Molecular assessment of Podarcis sicula populations in Britain, Greece and Turkey reinforces a multiple-origin invasion pattern in this species

Iolanda Silva-Rocha, Daniele Salvi, D. James Harris, Susana Freitas, Chris Davis, Jim Foster, Guntram Deichsel, Chloe Adamopoulou, Miguel A. Carretero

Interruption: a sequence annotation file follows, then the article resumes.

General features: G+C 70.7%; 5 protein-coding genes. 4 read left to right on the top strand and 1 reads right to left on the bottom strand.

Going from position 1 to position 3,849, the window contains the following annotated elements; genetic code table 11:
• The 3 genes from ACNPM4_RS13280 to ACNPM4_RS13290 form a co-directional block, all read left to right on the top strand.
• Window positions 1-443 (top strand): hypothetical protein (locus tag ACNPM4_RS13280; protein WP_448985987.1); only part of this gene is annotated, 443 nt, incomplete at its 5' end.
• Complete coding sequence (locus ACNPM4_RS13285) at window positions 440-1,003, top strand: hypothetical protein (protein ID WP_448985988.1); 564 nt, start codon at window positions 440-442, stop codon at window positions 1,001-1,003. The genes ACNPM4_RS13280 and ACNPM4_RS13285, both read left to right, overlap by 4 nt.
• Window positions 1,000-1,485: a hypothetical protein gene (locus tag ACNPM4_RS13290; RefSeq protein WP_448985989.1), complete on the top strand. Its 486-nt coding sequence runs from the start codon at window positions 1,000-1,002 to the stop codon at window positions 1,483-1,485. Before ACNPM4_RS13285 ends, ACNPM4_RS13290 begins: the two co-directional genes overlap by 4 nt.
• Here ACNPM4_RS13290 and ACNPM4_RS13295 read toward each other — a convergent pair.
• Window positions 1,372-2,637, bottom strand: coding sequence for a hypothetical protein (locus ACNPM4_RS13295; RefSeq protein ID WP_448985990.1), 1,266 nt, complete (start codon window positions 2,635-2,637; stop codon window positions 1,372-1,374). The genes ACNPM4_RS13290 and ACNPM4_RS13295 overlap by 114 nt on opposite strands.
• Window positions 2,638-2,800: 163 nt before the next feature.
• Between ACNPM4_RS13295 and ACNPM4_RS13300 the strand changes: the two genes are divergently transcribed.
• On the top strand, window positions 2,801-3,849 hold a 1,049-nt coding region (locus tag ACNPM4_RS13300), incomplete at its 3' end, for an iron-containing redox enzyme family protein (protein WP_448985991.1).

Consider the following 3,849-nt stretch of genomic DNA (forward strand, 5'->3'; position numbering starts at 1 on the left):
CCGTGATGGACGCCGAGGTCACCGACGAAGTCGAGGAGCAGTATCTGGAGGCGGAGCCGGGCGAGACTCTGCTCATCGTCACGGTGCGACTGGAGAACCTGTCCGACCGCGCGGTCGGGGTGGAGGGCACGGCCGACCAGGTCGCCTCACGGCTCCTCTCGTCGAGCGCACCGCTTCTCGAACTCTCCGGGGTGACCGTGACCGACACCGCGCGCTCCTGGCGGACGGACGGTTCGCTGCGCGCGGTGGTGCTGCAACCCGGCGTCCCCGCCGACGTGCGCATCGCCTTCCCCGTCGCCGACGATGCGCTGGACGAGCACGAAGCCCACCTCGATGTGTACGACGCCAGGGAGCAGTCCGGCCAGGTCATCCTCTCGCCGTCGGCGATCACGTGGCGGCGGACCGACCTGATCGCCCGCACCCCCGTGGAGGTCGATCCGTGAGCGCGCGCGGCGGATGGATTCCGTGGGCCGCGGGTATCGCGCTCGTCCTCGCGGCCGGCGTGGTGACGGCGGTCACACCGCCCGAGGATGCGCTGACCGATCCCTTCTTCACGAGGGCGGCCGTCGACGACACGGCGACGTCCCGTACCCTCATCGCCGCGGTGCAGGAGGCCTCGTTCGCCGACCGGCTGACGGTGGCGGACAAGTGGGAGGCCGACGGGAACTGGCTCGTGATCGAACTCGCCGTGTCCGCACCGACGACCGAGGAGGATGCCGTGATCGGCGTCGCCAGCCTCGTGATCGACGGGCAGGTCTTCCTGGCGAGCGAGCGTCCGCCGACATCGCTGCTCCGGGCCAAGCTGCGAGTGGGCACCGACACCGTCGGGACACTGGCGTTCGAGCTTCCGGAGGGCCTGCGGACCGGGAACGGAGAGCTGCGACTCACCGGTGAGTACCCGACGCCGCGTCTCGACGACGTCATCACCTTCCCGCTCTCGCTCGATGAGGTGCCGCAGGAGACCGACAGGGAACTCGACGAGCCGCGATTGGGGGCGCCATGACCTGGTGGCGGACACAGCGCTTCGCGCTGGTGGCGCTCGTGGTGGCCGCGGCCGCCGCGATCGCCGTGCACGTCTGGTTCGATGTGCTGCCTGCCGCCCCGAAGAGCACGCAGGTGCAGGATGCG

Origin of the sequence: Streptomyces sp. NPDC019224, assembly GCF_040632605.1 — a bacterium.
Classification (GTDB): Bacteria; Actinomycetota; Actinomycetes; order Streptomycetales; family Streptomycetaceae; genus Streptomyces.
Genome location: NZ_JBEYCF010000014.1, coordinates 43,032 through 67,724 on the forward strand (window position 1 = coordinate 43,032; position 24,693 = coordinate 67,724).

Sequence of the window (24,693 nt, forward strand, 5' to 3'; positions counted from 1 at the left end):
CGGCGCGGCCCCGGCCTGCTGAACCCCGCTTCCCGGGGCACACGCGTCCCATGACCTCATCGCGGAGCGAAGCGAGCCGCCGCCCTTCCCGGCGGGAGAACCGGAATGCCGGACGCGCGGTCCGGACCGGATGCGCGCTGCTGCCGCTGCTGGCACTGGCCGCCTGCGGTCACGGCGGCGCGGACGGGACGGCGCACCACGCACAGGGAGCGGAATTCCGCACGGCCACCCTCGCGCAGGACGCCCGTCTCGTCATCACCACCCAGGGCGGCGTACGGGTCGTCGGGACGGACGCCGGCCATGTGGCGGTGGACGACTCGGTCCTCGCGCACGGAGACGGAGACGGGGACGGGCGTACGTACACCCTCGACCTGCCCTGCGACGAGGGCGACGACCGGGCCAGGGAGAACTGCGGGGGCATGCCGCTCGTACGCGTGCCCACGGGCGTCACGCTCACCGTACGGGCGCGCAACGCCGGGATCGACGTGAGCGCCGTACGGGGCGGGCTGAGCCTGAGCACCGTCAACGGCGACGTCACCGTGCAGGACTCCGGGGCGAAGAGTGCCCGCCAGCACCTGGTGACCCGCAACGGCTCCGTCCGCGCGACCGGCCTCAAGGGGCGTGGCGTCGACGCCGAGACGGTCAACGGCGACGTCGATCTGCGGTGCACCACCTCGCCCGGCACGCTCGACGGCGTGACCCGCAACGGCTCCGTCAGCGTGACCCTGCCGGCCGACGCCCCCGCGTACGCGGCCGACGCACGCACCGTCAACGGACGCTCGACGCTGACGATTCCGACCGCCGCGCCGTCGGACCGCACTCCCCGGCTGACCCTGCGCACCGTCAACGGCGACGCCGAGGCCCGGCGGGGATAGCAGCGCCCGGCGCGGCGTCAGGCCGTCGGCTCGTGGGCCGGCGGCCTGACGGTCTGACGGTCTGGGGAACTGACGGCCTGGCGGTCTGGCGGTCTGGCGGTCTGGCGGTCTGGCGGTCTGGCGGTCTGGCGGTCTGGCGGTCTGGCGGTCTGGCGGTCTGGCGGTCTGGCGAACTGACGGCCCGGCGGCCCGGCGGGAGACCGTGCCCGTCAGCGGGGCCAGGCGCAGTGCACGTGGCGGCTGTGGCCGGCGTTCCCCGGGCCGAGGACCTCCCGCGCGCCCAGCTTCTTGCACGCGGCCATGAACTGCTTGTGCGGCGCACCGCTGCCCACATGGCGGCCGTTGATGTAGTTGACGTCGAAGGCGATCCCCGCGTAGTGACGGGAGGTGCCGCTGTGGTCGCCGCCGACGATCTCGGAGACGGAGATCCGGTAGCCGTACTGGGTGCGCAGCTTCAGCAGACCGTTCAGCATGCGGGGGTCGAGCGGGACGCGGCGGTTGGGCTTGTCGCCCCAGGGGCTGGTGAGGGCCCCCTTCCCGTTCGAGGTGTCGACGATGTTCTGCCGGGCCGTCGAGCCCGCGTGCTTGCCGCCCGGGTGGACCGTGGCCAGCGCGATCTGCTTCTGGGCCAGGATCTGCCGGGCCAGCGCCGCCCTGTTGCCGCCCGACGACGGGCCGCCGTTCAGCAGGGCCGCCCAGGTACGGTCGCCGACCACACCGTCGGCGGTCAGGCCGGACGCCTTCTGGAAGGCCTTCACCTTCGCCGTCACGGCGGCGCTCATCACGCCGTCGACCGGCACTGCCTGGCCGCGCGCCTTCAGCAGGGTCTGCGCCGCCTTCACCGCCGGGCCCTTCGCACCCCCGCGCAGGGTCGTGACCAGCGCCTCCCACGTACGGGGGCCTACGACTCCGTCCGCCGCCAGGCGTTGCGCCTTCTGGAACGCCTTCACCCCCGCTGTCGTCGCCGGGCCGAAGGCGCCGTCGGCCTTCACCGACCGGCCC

Biological invasions are a challenge to conservation and constitute a threat to biodiversity worldwide. The Italian wall lizard Podarcis sicula has been widely introduced, and seems capable of adapting to most of the regions where it is established and to impact on native biota. Here we construct a phylogenetic framework to assess the origin of the introduced populations in the United Kingdom, Greece and Turkey comparing cytochrome-b gene sequences of lizards from five locations to published sequences from the native range and other non-native locations. The results support an origin from central Italy for the United Kingdom population, from the Adriatic region for the Greek population and from Calabria for the population from Turkey. These results emphasise the multiple-source pattern of introduction of this species identified in previous studies. The improvement in the knowledge of the origin and pathways by which invaders arrive in new areas, as well as the monitoring of their populations, are crucial for successful strategies to deal with exotic species.

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